With the severe storms rolling through Southern Maryland recently leaving behind debris and property damages, and last year's hurricane and earthquake, it goes without saying: Marylanders are no strangers to severe weather, and they know the importance of being prepared. But just as important as being prepared is knowing when something's headed our way.
NAS Pax River Emergency Management Director Jerome Ray said that tuning in to local radio and television stations is the best way to keep current on the approach of severe weather.
"The local news sources are the best sources to utilize in the area," he said.
He said some people monitor Southern Maryland-focused www.thebaynet.com.
During duty hours, Pax River personnel can turn the AtHoc alerting notification system on their workstations, emailwork or personaland even text messages. Ray said it all depends on how they set up their AtHoc. AtHoc is a contractor that provides network-based mass notifications of security and safety issues for the Department of Defense.
With the AtHoc system, people can select up to three avenues to be notified: email, text or phone message. AtHoc notifications will be sent only during duty hours and when something that affects the installation is coming. On weekends and after duty hours, Ray said, people should tune to their local stations or check the National Weather Service website at www.weather.gov.
"Usually, when we send a message out, it triggers them to monitor the weather themselves so they can plan what their course of action will be; 'Should I leave early, go home and batten down the hatches,'" he said.
Another notification system Emergency Management could use is Giant Voice, a system of loudspeakers located around Pax River and at Webster Outlying Field that can relay pre-recorded and live messages.
"You can hear the Giant Voice anywhere from one to two miles away from the speaker on a clear day," Ray said.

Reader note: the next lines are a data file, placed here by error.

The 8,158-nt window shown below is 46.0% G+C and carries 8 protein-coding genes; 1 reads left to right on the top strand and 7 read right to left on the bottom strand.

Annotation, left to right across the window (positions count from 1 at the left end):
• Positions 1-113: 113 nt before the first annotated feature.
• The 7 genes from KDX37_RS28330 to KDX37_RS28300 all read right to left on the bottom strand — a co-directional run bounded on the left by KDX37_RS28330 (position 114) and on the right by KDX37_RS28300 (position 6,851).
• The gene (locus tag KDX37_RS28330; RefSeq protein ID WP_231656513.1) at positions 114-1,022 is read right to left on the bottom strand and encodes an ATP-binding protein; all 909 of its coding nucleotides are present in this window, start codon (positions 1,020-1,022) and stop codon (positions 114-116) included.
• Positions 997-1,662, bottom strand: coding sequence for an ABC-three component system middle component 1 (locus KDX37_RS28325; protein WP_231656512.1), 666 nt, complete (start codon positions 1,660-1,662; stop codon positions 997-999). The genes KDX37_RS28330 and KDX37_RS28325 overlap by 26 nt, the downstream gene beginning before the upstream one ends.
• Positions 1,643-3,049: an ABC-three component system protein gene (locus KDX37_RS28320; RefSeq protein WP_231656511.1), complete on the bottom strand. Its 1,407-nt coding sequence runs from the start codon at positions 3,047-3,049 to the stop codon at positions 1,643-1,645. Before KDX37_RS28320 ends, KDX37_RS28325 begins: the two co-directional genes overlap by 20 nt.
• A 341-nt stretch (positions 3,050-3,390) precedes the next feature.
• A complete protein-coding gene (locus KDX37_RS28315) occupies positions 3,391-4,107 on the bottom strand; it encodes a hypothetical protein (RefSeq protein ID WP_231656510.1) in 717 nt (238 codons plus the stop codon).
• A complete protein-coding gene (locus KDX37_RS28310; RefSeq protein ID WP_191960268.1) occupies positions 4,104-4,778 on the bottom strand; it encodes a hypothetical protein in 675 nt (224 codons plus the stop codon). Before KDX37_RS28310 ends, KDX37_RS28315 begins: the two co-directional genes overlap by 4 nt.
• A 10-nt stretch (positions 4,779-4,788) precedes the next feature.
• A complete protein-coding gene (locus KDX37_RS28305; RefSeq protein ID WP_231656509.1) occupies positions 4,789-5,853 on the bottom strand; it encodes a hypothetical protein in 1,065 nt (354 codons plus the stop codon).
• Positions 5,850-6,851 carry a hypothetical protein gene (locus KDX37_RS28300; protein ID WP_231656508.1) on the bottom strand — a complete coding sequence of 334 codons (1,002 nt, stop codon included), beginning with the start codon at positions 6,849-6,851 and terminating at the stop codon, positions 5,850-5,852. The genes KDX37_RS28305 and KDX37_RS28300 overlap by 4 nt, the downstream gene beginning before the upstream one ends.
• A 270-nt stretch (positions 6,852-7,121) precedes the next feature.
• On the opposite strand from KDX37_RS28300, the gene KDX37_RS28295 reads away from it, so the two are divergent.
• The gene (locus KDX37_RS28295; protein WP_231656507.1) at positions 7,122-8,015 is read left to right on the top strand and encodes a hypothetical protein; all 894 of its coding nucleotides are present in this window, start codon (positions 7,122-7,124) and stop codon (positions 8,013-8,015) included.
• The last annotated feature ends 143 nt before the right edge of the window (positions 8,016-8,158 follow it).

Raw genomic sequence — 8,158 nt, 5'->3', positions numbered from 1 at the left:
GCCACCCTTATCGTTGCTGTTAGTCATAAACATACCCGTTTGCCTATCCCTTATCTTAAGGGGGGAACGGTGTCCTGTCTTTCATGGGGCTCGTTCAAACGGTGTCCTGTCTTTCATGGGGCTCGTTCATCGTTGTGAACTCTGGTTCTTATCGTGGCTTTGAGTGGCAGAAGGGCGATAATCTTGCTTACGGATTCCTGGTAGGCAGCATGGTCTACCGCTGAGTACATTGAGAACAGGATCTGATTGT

Even some areas outside of the Pax River and Webster fence lines can hear it too.
Both the Giant Voice and AtHoc system relay severe weather warnings as soon as the Emergency Management Department receives notification from either the meteorologists on base, the Fleet Weather Center in Norfolk or the Regional Operations Center at the Washington Navy Yard.
Warning and watch messages offer information on what type of weather to expect and the timeframe. A warning indicates the event will happen. A watch means conditions are favorable for the event to happen.
The NAS Pax River Public Affairs office also posts weather warnings on Facebook at www.Facebook.com/NASPaxRiver, and on the Pax River website at http://cnic.navy .mil/Patuxent/.
The Fleet and Family Support Center offers free Operation Prepare kits filled with information from both the Navy and the St. Mary's Department of Public Safety on man-made and natural disaster preparedness at their location, Bldg. 2090 on Bundy Road. Ready.gov also offers information on preparedness.
Personnel wanting to update their AtHoc notifications should contact Ray at Jerome.RayNavy.mil or Chief Damage Controlman Eric Wolf at Eric.Wolf Navy.mil.